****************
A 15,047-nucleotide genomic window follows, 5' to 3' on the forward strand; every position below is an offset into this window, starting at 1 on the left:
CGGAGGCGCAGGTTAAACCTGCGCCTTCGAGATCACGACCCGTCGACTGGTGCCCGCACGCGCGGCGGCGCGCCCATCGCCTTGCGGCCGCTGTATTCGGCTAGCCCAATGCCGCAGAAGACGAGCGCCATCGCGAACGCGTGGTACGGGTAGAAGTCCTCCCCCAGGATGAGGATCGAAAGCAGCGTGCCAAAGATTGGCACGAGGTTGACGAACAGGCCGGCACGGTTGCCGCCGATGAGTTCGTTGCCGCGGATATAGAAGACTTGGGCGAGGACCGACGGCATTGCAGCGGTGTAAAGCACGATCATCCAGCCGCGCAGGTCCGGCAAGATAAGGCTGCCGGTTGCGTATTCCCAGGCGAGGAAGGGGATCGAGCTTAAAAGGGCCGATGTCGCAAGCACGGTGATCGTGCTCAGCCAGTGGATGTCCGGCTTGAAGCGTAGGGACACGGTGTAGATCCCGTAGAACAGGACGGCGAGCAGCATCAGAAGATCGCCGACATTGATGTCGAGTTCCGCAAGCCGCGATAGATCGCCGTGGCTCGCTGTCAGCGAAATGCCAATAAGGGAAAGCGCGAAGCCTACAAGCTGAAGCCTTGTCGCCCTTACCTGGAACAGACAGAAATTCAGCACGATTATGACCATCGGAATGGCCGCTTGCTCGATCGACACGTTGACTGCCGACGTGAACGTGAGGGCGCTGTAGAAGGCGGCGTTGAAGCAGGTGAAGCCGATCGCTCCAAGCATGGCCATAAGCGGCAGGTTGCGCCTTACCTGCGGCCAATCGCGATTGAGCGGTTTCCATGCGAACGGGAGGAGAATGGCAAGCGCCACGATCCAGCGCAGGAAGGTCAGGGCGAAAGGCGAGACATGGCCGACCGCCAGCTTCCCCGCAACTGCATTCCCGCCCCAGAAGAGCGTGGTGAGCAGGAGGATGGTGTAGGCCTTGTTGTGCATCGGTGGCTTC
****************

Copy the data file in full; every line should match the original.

A 15,047-nucleotide genomic window follows, 5' to 3' on the forward strand; every position below is an offset into this window, starting at 1 on the left:
CGGAGGCGCAGGTTAAACCTGCGCCTTCGAGATCACGACCCGTCGACTGGTGCCCGCACGCGCGGCGGCGCGCCCATCGCCTTGCGGCCGCTGTATTCGGCTAGCCCAATGCCGCAGAAGACGAGCGCCATCGCGAACGCGTGGTACGGGTAGAAGTCCTCCCCCAGGATGAGGATCGAAAGCAGCGTGCCAAAGATTGGCACGAGGTTGACGAACAGGCCGGCACGGTTGCCGCCGATGAGTTCGTTGCCGCGGATATAGAAGACTTGGGCGAGGACCGACGGCATTGCAGCGGTGTAAAGCACGATCATCCAGCCGCGCAGGTCCGGCAAGATAAGGCTGCCGGTTGCGTATTCCCAGGCGAGGAAGGGGATCGAGCTTAAAAGGGCCGATGTCGCAAGCACGGTGATCGTGCTCAGCCAGTGGATGTCCGGCTTGAAGCGTAGGGACACGGTGTAGATCCCGTAGAACAGGACGGCGAGCAGCATCAGAAGATCGCCGACATTGATGTCGAGTTCCGCAAGCCGCGATAGATCGCCGTGGCTCGCTGTCAGCGAAATGCCAATAAGGGAAAGCGCGAAGCCTACAAGCTGAAGCCTTGTCGCCCTTACCTGGAACAGACAGAAATTCAGCACGATTATGACCATCGGAATGGCCGCTTGCTCGATCGACACGTTGACTGCCGACGTGAACGTGAGGGCGCTGTAGAAGGCGGCGTTGAAGCAGGTGAAGCCGATCGCTCCAAGCATGGCCATAAGCGGCAGGTTGCGCCTTACCTGCGGCCAATCGCGATTGAGCGGTTTCCATGCGAACGGGAGGAGAATGGCAAGCGCCACGATCCAGCGCAGGAAGGTCAGGGCGAAAGGCGAGACATGGCCGACCGCCAGCTTCCCCGCAACTGCATTCCCGCCCCAGAAGAGCGTGGTGAGCAGGAGGATGGTGTAGGCCTTGTTGTGCATCGGTGGCTTC